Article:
The project is a conversion of, and extension to, a landmark existing Grade II listed water tower on Cyncoed Road, Cardiff to create a single family dwelling. The existing red brick tower was constructed in 1898 and it’s original use was as a pumping station for the covered reservoir adjacent, now removed.

The visual strength and beauty of the Watertower is such that any addition made to it should be distinctly different, contrasting in form, massing and material in order not to compromise the original structure.

The proposal comprises a 2-storey ‘T’ shaped extension, composed to give horizontal emphasis, lying low against the verticality of the tower. The contemporary elements are clearly defined both in form and in terms of material selection and are located primarily to the rear of the tower and remain subservient to it.

The new construction is aesthetically detached from the tower, which was achieved by inserting a glazed sleeve at the point where the new touches the existing. By creating a glazed gap at this interface a visually seamless passage between inside and out is achieved and this also maintains the independence and integrity of the tower. The exposed existing red brickwork of the Watertower at this location is left expressed internally, in the 2-storey glazed hallway, to reinforce this inside/outside continuity and the separation of old and new. The first floor connection is via a ‘bridge’ linking the new extension to the old watertower across the double height void space.

The external roof terrace at the top of the tower serves as an observation space. From there fantastic views across the city and towards the Bristol Channel and beyond can be appreciated. Also from the roof terrace it is possible to see down through the walk-on rooflight and into the 3-storey void running the height of the tower.

Apart from introducing tall, slit windows into the existing masonry recesses, the tower itself remains virtually unaltered from the public domain. Extensive refurbishment and sensitive repair work was however required and undertaken on the existing brickwork to return the tower to it’s former glory.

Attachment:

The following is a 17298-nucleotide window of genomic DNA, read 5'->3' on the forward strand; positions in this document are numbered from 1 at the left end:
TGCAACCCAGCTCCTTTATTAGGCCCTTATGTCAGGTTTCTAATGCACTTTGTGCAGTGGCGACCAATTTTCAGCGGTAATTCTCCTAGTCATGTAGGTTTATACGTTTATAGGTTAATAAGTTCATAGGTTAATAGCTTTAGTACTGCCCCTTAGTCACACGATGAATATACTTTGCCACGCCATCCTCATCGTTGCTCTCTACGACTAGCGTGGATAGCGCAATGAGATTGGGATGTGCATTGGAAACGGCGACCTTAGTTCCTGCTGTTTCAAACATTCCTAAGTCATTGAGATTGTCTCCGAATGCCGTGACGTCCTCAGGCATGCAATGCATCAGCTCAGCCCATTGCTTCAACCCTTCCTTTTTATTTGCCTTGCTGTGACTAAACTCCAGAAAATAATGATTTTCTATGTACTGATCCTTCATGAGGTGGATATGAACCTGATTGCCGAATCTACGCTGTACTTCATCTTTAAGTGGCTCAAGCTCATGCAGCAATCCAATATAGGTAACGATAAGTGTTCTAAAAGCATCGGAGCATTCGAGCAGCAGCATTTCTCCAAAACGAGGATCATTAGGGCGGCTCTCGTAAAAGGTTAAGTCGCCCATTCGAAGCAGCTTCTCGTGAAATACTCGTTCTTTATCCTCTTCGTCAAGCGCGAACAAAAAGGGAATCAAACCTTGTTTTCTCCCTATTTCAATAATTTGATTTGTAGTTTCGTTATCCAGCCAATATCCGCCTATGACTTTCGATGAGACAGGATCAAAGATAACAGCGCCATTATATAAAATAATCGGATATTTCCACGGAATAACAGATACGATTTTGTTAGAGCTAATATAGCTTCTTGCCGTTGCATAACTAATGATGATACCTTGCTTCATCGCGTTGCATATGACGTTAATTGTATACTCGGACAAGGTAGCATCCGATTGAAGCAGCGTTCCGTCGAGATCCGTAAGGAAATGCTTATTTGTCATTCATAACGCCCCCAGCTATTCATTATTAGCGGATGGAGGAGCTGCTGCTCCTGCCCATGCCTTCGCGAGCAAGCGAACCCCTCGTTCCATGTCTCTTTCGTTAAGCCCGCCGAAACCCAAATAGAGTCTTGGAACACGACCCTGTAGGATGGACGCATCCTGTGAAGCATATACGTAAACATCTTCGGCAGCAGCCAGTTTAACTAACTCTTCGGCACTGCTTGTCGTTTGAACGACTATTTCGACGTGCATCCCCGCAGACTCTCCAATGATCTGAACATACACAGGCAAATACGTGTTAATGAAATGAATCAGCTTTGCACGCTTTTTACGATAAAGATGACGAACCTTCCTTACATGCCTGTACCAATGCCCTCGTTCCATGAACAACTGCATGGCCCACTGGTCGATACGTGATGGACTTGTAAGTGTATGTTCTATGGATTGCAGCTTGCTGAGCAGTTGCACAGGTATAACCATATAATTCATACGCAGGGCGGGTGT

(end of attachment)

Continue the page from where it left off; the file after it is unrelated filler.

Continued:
Materials for the finishes of the new-build element are red clay facing brickwork to the lower storey walls. These walls are designed to extend beyond the envelope of the new building, creating the impression of being an enclosing garden wall. This is reinforced further by separating the upper storey of the new extension by a continuous frameless horizontal strip of clerestorey glazing, allowing the lighter 1st floor to float completely detached from the wall. The garden wall also acts as a division line between front and back enabling the tower to stand in it’s own courtyard space, to retain it’s independence. 

By reflecting the red brickwork of the tower in this new wall we have created a visual reference but, despite closely matching the colour of the brickwork and mortar, the wall is constructed using metric masonry and stretcher bond and is detailed in a crisp, clear and contemporary fashion.

At first floor level the extension has been handled differently, faced in pre-oxidised horizontal copper strips, which will range in colour over time from deep red brown through to anthracite and patina green according to orientation and degree of exposure, paying more reference to the natural landscape than to the existing Watertower. The changing colour and surface finish of the copper is visually reinforced by the internal copper sliding screen to the master bedroom which, when closed, exhibits the material as it was when it was installed protected from the elements.